But first Meg and I had a walk around Brandon in the cool of the early morning. It looks quite pleasant, a lot of the buildings are built or faced with flint, one of the area's main exports.
We returned along the river, first diverting upstream a little way to have a look at the upstream moorings, those above the lock.
Furthest up, at the limit of navigation.
And those below for boats above 40 foot.
I don’t think the lock gets much use…
I made a visit to the handy Tesco for some essentials, then we were away at around 09:30.
It was a bit quicker for the first, narrow couple of miles. In the confined channel the flow over the sluice makes a difference, further down it’s negligible.
Looking back at the rising ground of The Breck
Back over the Cut-Off Channel aqueduct
This little guy was welcome, I let him sit on my knee in the sunshine till he was ready to fly off.
Not so welcome were the couple of dozen horse flies that got slapped or squeezed and disposed of over the side. Not always before they’d had a good feed, though!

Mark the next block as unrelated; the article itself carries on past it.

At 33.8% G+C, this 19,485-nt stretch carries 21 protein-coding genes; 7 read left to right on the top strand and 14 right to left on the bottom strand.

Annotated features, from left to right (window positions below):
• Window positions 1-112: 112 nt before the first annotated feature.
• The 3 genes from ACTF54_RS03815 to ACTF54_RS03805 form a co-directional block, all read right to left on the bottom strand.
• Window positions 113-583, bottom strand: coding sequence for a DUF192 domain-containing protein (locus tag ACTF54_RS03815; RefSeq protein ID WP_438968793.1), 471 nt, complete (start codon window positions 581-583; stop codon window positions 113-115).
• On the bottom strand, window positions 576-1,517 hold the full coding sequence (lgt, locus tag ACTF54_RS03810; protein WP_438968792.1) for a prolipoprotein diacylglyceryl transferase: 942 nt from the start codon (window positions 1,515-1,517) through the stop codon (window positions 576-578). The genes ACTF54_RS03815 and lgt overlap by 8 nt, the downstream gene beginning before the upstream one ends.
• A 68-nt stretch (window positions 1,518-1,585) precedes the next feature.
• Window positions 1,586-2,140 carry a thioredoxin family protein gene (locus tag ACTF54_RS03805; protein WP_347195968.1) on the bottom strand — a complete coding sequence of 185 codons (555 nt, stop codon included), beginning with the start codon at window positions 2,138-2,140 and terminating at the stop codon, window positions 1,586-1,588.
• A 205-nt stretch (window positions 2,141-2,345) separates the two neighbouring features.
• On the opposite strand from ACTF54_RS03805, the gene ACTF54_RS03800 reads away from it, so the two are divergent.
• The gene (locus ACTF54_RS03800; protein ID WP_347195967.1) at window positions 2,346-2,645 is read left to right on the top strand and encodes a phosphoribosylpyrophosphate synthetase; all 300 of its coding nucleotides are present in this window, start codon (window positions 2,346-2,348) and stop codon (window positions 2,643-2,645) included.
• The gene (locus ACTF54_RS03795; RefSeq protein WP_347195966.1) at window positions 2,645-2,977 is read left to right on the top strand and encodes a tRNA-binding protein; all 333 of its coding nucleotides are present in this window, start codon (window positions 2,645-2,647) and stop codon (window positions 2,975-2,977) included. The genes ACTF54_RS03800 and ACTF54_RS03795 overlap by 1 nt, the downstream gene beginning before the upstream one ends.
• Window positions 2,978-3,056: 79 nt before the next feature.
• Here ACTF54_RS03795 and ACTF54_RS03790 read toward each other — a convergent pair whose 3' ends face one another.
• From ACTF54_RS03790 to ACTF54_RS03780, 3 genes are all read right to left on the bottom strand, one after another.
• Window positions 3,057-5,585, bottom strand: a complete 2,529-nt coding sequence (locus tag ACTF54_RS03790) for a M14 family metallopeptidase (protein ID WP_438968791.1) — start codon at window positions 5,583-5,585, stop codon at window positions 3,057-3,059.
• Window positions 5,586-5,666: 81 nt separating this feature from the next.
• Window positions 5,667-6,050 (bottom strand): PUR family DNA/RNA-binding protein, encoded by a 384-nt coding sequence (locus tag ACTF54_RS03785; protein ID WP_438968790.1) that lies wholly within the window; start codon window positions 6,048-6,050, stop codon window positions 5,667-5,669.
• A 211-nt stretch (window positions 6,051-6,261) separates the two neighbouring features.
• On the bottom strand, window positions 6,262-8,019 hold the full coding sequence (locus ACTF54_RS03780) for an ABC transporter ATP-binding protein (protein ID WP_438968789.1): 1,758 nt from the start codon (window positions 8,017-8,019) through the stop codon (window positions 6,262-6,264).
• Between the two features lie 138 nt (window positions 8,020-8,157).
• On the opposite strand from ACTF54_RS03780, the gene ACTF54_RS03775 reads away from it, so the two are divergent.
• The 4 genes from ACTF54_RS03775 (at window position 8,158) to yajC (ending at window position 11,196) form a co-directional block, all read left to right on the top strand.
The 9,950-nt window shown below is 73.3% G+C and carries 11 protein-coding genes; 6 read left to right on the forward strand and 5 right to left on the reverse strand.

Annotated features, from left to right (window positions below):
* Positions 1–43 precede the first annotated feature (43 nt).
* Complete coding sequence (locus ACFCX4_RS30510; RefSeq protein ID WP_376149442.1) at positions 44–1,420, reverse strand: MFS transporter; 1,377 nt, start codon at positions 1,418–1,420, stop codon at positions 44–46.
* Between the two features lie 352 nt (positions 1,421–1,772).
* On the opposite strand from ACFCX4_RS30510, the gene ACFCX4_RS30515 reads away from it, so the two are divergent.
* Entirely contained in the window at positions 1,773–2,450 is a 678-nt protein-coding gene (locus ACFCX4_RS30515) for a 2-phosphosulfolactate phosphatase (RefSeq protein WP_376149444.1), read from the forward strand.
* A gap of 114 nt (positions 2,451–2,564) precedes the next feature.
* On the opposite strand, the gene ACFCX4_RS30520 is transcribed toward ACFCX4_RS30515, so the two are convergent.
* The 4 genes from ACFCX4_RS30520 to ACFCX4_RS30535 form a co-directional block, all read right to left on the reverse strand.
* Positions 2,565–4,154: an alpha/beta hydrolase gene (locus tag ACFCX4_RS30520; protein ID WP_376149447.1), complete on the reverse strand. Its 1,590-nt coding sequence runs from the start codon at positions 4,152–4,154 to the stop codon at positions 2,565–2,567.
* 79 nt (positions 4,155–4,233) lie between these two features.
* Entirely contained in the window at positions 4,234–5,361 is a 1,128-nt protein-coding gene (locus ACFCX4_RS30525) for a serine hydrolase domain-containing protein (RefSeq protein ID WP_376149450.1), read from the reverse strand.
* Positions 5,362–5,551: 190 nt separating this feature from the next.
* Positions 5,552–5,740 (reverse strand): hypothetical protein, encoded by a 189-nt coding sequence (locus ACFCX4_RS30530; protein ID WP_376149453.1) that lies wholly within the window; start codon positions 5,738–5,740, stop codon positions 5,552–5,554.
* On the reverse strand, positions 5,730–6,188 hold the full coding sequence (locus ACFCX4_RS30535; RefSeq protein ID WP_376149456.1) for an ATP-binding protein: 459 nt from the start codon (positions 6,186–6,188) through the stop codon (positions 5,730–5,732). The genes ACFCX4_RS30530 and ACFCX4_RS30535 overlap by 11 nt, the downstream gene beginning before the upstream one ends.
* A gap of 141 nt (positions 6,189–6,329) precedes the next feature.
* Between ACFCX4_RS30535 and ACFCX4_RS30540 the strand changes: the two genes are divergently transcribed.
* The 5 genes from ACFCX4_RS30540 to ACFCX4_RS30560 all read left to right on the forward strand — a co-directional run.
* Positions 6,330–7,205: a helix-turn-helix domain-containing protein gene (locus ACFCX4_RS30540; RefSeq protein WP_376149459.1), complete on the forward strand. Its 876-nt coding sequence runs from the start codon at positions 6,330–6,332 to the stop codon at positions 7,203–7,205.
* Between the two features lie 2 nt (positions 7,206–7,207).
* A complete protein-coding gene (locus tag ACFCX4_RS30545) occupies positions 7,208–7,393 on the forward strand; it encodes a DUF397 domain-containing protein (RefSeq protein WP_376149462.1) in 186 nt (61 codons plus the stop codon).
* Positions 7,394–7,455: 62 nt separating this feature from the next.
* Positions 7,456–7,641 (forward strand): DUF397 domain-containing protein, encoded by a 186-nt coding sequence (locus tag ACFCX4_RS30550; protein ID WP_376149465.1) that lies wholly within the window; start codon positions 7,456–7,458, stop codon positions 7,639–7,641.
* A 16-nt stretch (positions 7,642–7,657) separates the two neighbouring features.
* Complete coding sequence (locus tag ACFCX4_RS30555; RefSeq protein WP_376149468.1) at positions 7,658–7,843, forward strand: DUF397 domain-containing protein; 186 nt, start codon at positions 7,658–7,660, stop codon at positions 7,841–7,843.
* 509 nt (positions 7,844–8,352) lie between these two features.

We caught up with a couple of weed-cutters, the same ones we saw yesterday and in about the same spot! They pulled over and let us pass…
It was about this time that we started to meet boats coming the other way. If all seven that we saw are heading for Brandon it’s going to be busy up there!
There’s an abandoned and derelict stop-lock just visible in the foliage, opposite a recently installed GOBA mooring. The edge has been dredged but the silt has been piled along the mooring. It’ll be a while before it gets grassed enough to make it pleasant underfoot.
Old stop lock…
Just around the corner is Xanadu Marine
Probably not what Samuel Taylor Coleridge had in mind…
The rest of the run downriver to the Great Ouse was uneventful. I though we were going to get wet at one point, but just a few drops fell, drying as soon as they landed. We made good time, turning out onto the big river after just 3½ hours.
A right turn at The Ship and we’re back on the Great Ouse
I do like the decorative brickwork on this pump house…
… but I’m not sure about this doll’s house
We’ve seen more grebes on these waterways than on any other we’ve visited.
Another 90 minutes or so saw us arrive at Denver.
We went past the moorings, full nearer the lock and the pub but with plenty of space further away, to fill with water and empty a loo before turning around and mooring up at about a quarter to three.
Depending on what time we get through onto the Middle Levels tomorrow we may stop at Outwell or push through to March. If all those boats moored nearer the lock are going the same way it’ll probably be Saturday before we go!
Oh, and that swan with three heads… big aaar.
Locks 0, miles 20